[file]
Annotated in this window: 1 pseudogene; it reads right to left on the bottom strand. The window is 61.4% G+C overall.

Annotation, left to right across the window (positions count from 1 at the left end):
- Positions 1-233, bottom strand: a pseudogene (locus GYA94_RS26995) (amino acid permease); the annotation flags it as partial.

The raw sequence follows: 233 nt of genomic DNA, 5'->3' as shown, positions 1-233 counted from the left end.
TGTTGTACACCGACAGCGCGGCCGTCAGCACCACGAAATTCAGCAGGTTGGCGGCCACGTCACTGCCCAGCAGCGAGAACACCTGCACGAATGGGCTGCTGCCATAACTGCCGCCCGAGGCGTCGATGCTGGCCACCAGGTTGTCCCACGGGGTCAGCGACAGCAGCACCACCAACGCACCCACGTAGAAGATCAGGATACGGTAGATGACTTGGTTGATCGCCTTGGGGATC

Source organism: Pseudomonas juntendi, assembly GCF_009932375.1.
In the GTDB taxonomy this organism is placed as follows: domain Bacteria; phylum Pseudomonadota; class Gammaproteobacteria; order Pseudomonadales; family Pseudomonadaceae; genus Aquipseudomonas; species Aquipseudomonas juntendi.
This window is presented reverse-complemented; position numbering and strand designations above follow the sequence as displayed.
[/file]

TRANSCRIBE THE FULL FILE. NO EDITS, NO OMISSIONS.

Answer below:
Annotated in this window: 1 pseudogene; it reads right to left on the bottom strand. The window is 61.4% G+C overall.

Annotation, left to right across the window (positions count from 1 at the left end):
- Positions 1-233, bottom strand: a pseudogene (locus GYA94_RS26995) (amino acid permease); the annotation flags it as partial.

The raw sequence follows: 233 nt of genomic DNA, 5'->3' as shown, positions 1-233 counted from the left end.
TGTTGTACACCGACAGCGCGGCCGTCAGCACCACGAAATTCAGCAGGTTGGCGGCCACGTCACTGCCCAGCAGCGAGAACACCTGCACGAATGGGCTGCTGCCATAACTGCCGCCCGAGGCGTCGATGCTGGCCACCAGGTTGTCCCACGGGGTCAGCGACAGCAGCACCACCAACGCACCCACGTAGAAGATCAGGATACGGTAGATGACTTGGTTGATCGCCTTGGGGATC

Source organism: Pseudomonas juntendi, assembly GCF_009932375.1.
In the GTDB taxonomy this organism is placed as follows: domain Bacteria; phylum Pseudomonadota; class Gammaproteobacteria; order Pseudomonadales; family Pseudomonadaceae; genus Aquipseudomonas; species Aquipseudomonas juntendi.
This window is presented reverse-complemented; position numbering and strand designations above follow the sequence as displayed.